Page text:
Global equity markets rallied throughout 2017 without any major setbacks. With volatility at extreme lows, it could be said that 2017 was an unusually fortunate year for market participants in terms of risk and reward.
The MSCI AC Asia ex Japan (AxJ) Index fell by 4.8% in USD terms amid persistent concerns about trade tensions between China and the US.
The Japanese equity market was mixed in June, with the TOPIX (w/dividends) falling 0.76% on-month and the Nikkei 225 (w/dividends) climbing 0.65%.
The MSCI AC Asia ex Japan (AxJ) Index closed -1.3% in USD terms as markets turned more risk averse amidst macro uncertainties, trade tensions and higher oil prices.
Despite uninspiring global equity performance in the last three months, at least for USD-based investors, Nikko AM’s Global Investment Committee continues to be positive on global equities on a one-year view, particularly those in Japan, Europe and the Asia Pacific, but remain unenthusiastic on global bonds.
The Japanese equity market declined in May, with the TOPIX (w/dividends) dropping 1.67% on-month and the Nikkei 225 (w/dividends) falling 1.18%.
The much anticipated MSCI A Share inclusion happened on 31 May 2018 and will pave the way for further internationalisation of China’s stock markets.
It has often been the conversations I have had with the people along the way which I have found most helpful when it has come to making investment decisions. This article aims to tell some of their stories and how apparently chance encounters can help generate investment ideas.
The MSCI AC Asia ex Japan (AxJ) Index gained 0.7% in USD terms. Trade jitters receded following China’s commitment at the Bo’ao Forum to further open up the economy to foreign businesses.
The Japanese equity market rose in April, with the TOPIX (w/dividends) climbing 3.55% on-month and the Nikkei 225 (w/dividends) rising 4.73%.
Chinese companies are now a force to be reckoned with on their home turf – a market which used to be dominated by foreign brands. This report looks at how the change has come about and where Chinese brands are headed.
The MSCI AC Asia ex Japan (AxJ) Index declined 1.5% in USD terms, amid significant volatility across global markets. Concerns about a global trade war and a sell-off in the US tech sector weighed heavily on sentiment.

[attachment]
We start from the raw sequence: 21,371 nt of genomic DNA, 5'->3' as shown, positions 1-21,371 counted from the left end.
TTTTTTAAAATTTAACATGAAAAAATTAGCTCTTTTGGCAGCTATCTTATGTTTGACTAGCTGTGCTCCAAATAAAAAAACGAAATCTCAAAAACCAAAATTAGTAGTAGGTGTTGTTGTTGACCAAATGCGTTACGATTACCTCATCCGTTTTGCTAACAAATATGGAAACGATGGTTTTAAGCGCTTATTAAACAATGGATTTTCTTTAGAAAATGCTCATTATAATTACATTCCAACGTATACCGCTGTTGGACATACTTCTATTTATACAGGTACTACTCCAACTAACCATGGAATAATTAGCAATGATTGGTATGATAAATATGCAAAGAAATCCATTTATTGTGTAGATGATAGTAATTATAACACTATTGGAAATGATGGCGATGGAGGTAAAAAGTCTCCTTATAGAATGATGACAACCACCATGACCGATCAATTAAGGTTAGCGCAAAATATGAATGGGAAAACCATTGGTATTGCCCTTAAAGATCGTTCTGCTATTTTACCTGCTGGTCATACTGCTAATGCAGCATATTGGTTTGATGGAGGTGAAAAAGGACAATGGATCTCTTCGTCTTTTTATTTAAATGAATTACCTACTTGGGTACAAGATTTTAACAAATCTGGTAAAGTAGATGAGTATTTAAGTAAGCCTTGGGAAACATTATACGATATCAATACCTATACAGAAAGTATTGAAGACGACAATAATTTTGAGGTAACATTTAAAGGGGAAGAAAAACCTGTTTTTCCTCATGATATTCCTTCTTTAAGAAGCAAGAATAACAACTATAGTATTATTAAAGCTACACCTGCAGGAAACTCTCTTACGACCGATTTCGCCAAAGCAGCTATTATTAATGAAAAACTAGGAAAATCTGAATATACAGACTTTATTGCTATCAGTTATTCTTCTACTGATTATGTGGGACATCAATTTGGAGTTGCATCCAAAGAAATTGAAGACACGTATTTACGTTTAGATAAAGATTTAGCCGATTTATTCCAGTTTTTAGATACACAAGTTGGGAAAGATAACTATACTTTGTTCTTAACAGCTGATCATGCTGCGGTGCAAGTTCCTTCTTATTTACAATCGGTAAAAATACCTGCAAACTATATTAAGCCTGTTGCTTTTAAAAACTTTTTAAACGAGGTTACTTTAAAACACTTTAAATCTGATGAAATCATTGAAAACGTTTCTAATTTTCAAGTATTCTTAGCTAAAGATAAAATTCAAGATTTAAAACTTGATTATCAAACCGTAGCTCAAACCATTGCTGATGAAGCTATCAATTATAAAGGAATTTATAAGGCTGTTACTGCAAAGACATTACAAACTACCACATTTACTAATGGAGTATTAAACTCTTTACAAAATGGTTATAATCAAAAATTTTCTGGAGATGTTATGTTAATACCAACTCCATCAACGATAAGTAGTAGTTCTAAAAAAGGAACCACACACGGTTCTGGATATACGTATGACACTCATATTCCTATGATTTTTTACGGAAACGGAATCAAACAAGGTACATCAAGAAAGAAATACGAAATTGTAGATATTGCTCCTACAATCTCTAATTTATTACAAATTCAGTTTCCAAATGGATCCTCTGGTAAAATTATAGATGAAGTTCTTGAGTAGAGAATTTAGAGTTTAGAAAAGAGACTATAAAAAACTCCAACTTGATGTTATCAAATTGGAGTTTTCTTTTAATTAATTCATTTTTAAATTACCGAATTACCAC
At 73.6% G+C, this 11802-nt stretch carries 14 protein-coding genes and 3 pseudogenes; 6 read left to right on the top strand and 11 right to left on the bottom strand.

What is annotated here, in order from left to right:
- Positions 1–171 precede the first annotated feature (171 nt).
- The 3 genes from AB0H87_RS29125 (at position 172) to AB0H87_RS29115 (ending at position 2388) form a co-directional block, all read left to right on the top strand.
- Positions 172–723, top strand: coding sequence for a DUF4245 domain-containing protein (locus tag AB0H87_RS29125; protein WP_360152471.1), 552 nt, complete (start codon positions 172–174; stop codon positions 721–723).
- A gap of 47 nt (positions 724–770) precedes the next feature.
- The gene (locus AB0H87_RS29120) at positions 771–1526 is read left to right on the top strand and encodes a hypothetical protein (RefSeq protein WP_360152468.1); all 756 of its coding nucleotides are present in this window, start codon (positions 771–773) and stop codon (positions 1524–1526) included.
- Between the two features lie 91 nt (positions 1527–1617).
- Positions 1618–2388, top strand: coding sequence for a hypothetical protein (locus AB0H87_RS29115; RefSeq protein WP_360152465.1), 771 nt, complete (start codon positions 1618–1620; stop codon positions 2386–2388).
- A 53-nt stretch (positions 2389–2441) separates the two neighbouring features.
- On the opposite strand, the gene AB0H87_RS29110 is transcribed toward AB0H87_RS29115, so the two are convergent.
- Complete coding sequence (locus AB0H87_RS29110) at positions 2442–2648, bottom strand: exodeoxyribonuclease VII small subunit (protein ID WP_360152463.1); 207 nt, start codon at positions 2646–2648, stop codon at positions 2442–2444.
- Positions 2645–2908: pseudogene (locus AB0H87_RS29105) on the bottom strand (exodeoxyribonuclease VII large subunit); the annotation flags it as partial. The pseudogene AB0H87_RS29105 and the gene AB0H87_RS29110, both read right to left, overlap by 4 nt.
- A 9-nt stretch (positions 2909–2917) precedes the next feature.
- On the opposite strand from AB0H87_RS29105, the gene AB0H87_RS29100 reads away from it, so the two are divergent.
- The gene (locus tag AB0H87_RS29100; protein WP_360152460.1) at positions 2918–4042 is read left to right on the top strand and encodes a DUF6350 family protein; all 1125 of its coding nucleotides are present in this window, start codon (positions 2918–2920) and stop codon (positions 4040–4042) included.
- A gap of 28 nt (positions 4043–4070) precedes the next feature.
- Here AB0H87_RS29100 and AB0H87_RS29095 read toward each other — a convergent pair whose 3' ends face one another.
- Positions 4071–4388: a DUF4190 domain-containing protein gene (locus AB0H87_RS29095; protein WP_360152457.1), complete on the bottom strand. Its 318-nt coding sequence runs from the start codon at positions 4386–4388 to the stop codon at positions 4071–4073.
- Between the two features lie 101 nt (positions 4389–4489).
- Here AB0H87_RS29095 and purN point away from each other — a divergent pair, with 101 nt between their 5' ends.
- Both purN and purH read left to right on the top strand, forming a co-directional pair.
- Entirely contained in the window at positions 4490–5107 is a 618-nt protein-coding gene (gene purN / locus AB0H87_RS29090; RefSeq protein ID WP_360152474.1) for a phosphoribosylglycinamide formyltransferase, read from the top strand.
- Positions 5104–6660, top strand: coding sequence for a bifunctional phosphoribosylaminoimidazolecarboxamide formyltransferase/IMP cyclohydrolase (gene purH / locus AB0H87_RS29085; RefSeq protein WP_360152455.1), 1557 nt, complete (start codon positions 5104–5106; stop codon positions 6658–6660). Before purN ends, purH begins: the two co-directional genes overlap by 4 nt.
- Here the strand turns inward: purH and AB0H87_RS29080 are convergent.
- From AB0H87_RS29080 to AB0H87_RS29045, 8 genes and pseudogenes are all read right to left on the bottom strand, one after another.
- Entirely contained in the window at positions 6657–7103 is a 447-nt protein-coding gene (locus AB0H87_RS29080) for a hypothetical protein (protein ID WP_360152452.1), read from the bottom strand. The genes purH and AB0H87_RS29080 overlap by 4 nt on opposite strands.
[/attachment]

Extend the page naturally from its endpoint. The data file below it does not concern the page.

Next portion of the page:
The Japanese equity market fell in March, with both the TOPIX (w/dividends) and the Nikkei 225 (w/dividends) dropping 2.04% on-month.
Our portfolio manager in Singapore explains why ASEAN might well benefit from the current US-China trade tensions and how the region’s three main strengths should keep economic growth strong.
With its advantages of a vast talent pool, financing and market access, China has most of the ingredients needed to transform into the “Silicon Valley of the East”
If we have been in something of a financial ‘upside down’ for the last 10 years or so with negative interest rates and hugely accommodative monetary conditions, what have been the effects and what might lie ahead?
Actually, it has not been one long expansion since 2009, as we now can see how the slumping oil price caused a mini-recession a few years back.
John Vail, Chief Global Strategist for Nikko Asset Management, contributes a regular column to Forbes.com
Our updated view remains positive on the global economy and equity markets even as global bond yields rise a bit further. Our SPX target remains near 3000 by year end, with impressive gains elsewhere too.
The MSCI AC Asia ex Japan (AxJ) Index declined 5.0% in USD terms, as better US economic data prompted worries about inflation and expectations of faster interest rate rises from the Federal Reserve.
The Japanese equity market fell in February, with the TOPIX (w/dividends) dropping 3.70% on-month and the Nikkei 225 (w/dividends) tumbling 4.41%.
The Japanese equity market rose in January, with the TOPIX (w/dividends) climbing 1.06% on-month and the Nikkei 225 (w/dividends) rising 1.47%.
The MSCI AC Asia ex Japan (AxJ) Index returned 7.6% in USD terms in January, amid optimism about solid economic growth and corporate earnings. Asian currencies generally strengthened against the USD.
When investing there is no substitute for detailed fundamental analysis, as investors in Carillion in the United Kingdom have just discovered despite us still being in a period of unprecedented easy monetary policy.
Imagine a day when "Asia ex-China" portfolios are the norm. We think this is not too far-fetched an idea.
With the Nikkei Index breaching the 24,000 mark, its highest level in 26 years, Japan appears to have put its “lost decade” of growth well behind it.